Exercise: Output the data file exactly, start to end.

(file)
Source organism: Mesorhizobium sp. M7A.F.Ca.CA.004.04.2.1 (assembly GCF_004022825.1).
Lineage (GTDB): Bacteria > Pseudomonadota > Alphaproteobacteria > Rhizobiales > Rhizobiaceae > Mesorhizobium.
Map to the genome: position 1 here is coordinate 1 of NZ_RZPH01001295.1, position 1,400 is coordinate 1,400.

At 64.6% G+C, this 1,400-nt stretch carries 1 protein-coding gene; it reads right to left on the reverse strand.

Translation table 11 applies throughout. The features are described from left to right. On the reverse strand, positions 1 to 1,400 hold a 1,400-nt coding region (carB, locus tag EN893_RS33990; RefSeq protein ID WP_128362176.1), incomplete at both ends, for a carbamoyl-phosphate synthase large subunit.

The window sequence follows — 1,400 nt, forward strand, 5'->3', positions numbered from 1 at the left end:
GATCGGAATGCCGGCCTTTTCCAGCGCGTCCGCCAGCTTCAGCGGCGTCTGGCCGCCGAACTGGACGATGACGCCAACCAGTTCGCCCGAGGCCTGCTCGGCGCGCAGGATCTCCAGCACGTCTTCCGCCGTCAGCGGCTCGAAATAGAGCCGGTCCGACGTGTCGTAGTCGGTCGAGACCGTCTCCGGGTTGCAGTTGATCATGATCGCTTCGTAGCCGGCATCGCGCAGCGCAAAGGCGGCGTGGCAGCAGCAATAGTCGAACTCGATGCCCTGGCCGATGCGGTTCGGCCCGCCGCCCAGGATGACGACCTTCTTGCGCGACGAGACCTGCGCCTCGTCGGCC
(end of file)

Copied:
Source organism: Mesorhizobium sp. M7A.F.Ca.CA.004.04.2.1 (assembly GCF_004022825.1).
Lineage (GTDB): Bacteria > Pseudomonadota > Alphaproteobacteria > Rhizobiales > Rhizobiaceae > Mesorhizobium.
Map to the genome: position 1 here is coordinate 1 of NZ_RZPH01001295.1, position 1,400 is coordinate 1,400.

At 64.6% G+C, this 1,400-nt stretch carries 1 protein-coding gene; it reads right to left on the reverse strand.

Translation table 11 applies throughout. The features are described from left to right. On the reverse strand, positions 1 to 1,400 hold a 1,400-nt coding region (carB, locus tag EN893_RS33990; RefSeq protein ID WP_128362176.1), incomplete at both ends, for a carbamoyl-phosphate synthase large subunit.

The window sequence follows — 1,400 nt, forward strand, 5'->3', positions numbered from 1 at the left end:
GATCGGAATGCCGGCCTTTTCCAGCGCGTCCGCCAGCTTCAGCGGCGTCTGGCCGCCGAACTGGACGATGACGCCAACCAGTTCGCCCGAGGCCTGCTCGGCGCGCAGGATCTCCAGCACGTCTTCCGCCGTCAGCGGCTCGAAATAGAGCCGGTCCGACGTGTCGTAGTCGGTCGAGACCGTCTCCGGGTTGCAGTTGATCATGATCGCTTCGTAGCCGGCATCGCGCAGCGCAAAGGCGGCGTGGCAGCAGCAATAGTCGAACTCGATGCCCTGGCCGATGCGGTTCGGCCCGCCGCCCAGGATGACGACCTTCTTGCGCGACGAGACCTGCGCCTCGTCGGCC